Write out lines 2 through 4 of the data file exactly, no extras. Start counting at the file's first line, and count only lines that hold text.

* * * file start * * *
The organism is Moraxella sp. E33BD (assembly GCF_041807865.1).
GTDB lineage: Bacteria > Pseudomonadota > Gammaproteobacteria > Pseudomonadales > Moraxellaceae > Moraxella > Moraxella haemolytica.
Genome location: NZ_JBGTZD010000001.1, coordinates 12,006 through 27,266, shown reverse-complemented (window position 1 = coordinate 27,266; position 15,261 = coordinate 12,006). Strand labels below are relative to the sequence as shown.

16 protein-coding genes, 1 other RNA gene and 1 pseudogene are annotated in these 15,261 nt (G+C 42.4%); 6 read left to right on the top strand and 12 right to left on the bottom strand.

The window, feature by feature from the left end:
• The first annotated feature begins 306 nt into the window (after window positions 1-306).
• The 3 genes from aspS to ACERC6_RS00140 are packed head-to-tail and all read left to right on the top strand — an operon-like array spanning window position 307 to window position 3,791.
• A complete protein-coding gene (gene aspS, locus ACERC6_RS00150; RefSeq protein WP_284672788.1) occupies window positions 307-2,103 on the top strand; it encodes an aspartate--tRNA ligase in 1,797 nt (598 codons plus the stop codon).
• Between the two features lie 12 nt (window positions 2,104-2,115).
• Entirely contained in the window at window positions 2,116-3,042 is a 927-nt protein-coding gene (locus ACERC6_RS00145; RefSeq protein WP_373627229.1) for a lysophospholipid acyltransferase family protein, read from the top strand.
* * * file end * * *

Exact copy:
GTDB lineage: Bacteria > Pseudomonadota > Gammaproteobacteria > Pseudomonadales > Moraxellaceae > Moraxella > Moraxella haemolytica.
Genome location: NZ_JBGTZD010000001.1, coordinates 12,006 through 27,266, shown reverse-complemented (window position 1 = coordinate 27,266; position 15,261 = coordinate 12,006). Strand labels below are relative to the sequence as shown.

16 protein-coding genes, 1 other RNA gene and 1 pseudogene are annotated in these 15,261 nt (G+C 42.4%); 6 read left to right on the top strand and 12 right to left on the bottom strand.